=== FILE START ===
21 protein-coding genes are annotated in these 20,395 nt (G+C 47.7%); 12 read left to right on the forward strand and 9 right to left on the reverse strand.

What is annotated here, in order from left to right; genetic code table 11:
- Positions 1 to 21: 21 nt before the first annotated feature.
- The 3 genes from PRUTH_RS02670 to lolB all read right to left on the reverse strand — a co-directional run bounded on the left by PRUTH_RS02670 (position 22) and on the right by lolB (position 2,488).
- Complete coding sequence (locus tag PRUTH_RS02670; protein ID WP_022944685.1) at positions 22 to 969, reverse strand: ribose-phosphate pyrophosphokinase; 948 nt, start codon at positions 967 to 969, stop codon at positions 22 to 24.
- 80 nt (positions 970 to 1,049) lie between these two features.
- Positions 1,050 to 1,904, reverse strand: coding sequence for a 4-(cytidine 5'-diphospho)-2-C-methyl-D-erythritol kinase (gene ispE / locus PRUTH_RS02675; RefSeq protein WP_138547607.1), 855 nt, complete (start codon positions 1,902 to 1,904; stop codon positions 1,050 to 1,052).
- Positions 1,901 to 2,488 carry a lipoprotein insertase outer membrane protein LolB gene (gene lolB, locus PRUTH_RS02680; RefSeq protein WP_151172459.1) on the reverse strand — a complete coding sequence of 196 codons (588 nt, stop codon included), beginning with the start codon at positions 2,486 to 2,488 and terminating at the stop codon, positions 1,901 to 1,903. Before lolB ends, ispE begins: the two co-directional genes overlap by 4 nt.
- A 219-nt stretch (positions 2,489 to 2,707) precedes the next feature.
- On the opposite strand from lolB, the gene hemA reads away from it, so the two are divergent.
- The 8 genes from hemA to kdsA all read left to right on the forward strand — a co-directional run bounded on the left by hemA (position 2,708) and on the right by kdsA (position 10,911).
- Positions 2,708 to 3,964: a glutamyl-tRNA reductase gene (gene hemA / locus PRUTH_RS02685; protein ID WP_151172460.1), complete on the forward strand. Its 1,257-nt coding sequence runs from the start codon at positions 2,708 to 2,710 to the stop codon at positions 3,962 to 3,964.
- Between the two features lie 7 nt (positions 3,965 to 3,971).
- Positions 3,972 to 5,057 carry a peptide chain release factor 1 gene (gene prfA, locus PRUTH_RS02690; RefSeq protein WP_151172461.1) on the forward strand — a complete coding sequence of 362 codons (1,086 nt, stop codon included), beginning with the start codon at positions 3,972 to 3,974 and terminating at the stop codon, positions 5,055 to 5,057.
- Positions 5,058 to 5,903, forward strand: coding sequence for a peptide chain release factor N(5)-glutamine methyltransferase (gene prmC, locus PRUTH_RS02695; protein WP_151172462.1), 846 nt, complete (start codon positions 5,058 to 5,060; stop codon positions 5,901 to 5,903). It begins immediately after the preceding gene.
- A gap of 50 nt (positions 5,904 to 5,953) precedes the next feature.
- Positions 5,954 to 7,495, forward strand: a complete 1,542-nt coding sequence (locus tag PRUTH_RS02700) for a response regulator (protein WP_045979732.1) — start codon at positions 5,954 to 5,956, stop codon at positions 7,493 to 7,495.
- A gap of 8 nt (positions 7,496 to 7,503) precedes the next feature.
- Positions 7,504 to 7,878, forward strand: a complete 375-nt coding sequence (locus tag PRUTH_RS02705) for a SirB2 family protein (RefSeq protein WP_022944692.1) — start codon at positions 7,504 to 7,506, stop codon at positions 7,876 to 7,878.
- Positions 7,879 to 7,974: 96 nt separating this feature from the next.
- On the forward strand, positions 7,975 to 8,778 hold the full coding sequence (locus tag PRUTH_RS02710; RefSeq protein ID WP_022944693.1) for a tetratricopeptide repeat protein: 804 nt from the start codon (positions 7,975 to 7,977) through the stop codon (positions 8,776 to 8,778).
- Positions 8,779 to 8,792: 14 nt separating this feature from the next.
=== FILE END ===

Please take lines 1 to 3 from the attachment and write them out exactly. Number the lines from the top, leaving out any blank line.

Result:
21 protein-coding genes are annotated in these 20,395 nt (G+C 47.7%); 12 read left to right on the forward strand and 9 right to left on the reverse strand.

What is annotated here, in order from left to right; genetic code table 11:
- Positions 1 to 21: 21 nt before the first annotated feature.